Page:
Tuesday, 21 June 2016

Getting Better Acquainted with... RuaVieja Aguardiente de Orujo

What’s that, mater and pater? You’re going on holiday to Spain? Excellent. Could you pick up some aguardiente de orujo for me? I’ll write it down for you. Spend up to 20 euros. Don’t worry what brand, I’ve only had a couple before, so you’re almost certain to get something new. Don’t go to too much trouble either though, eh?
Those were the instructions I gave my parents on hearing of their upcoming jaunt. What transpired was that my mum went to considerable lengths that culminated in her getting the exact same brand I’d had before. I knew it as soon as she called on her return, told me it was in a brown bottle, and began giving me a blow by blow account of how she had completed the task. I just knew it and the disappointment was so strong that I couldn’t let her finish her story. It was difficult apparently, she tried everywhere, no one had even heard of it, and she finally found some in Duty Free on the way home.
Worse than getting the first brand of aguardiente I’d ever tried, she paid 4 times more for it as well. Oh well. I’ll be able to give it a bit of a reappraisal at least.
What is aguardiente de orujo? Well, it’s pomace brandy – like the grappa that I keep banging on about, although this originates from Spain rather than from Italy. This one is full-bodied, but not as refined as my favourite varieties of white grappa. There’s something weird about it though, that I didn’t notice last time; it has for example, an aroma that is very reminiscent of baiju. Mrs Cake says it smells like wee. I have to disagree with that, it smells much nicer than that, but it is something I’d expect the casual drinker would find objectionable.
It is nicely sweet at the tip of the tongue, but further back, that funky baiju quality comes through and dominates. The, just as you’re deciding it has crossed the line into the area marked “unpleasant”, that extra 2% alcohol kicks in to give you a sweet and reassuring burn.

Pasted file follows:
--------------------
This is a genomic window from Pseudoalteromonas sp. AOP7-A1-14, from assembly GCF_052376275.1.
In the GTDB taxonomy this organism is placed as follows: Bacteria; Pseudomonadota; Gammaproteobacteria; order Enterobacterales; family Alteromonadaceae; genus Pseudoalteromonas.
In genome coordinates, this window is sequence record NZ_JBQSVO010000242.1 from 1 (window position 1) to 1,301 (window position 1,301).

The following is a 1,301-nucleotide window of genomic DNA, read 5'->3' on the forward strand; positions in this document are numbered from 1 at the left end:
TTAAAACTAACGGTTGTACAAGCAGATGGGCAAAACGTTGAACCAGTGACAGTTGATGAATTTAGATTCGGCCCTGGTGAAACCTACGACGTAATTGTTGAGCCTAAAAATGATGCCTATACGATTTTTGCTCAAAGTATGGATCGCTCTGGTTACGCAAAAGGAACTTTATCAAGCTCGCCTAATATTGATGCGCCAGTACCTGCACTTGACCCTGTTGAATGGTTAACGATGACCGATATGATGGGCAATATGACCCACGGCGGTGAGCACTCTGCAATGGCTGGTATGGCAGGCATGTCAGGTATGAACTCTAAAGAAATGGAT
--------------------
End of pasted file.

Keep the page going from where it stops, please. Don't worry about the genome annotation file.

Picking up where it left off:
I think you can really learn to love it though because, on return visits my appreciation deepened and I’ve been enjoying it very much – not chilled or over ice though, like I’ve read suggested at classicspirits.co.uk and again on RuaVieja’s website.. I like it as is and, having tried it chilled, room temperature is the way I’ll continue. That has the added bonus of freeing up fridge space, and not having to plan ahead every time I want a glass.
If you’re an alcothusiast like I am, aguardiente de orujo adds another dimension to trips to Spain. It makes a nice change, and it’s a spirit that isn’t currently (at the time of writing) available via your online retailers in the UK, so it’s something exotic but close to home.
Perhaps we can even say this is a benchmark – how much of an alcothusiast you are depends on what you think of aguardiente, and whether, having tried it, you’d buy another bottle. I would. Maybe you could start by buying your first bottle.

Ok. Thanks for stopping by again (assuming you did). I’m off to Northern Italy again tomorrow – for a holiday, but also to stock up on grappa for the year. Hopefully I’ll get to visit some distilleries, too. So there won’t be a post next week, but I will be back the week after. Enjoy your week and keep your booze strong.

Tuesday, 14 June 2016

More Adventures With Glenmorangie Original

More Adventures with Glenmorangie Original
There are some brands of spirit that, for whatever reason, have more than a walk-on part in your spiritual journey. Glenmorangie Original is one of those. You can understand it really; it’s reasonably priced, well known, well regarded and popular. It is also a favourite of my father-in-law. It’s his only favourite actually.

This time around Glenmorangie Original enters the play in Act One. Mr and Mrs Cake are holding a housewarming party and all their friends are there. All have brought booze. Some have brought booze as gifts. One such gift from one of Mr Cake’s golf friends is a bottle of Glenmorangie Original. Mr Cake decides to keep it until he has something that he wants to compare it with.

More stuff happens that isn’t related to Glenmorangie Original, but then at the beginning of Act Two, Mr Cake hears that his father-in-law (and wife) is about to come over for a visit, and knowing that this was his favourite, decides to open it when he arrives.

The father-in-law arrives and Mr Cake directs him to the Glenmorangie Original and says “help yourself to top-ups”.

Let me just break the fourth wall here and make sure you’re aware that the play being described here isn’t a play at all. It’s what really happened and I’m just trying to tell the story in a slightly more interesting way. Here’s what happened next.

My father-in-law proceeded to help himself to top-ups with alarming regularity over the next day and a half, until he’d actually drank about half the bottle. What the actual fuck? I’m not saying I didn’t actually mean “help yourself”, but I thought there was a kind of unspoken agreement that you’re supposed to hold yourself back a little bit. Obviously not. The good thing about this is that I can up my daily drinking game quite significantly and still come out looking conservative (small c) compared to my wife’s dad.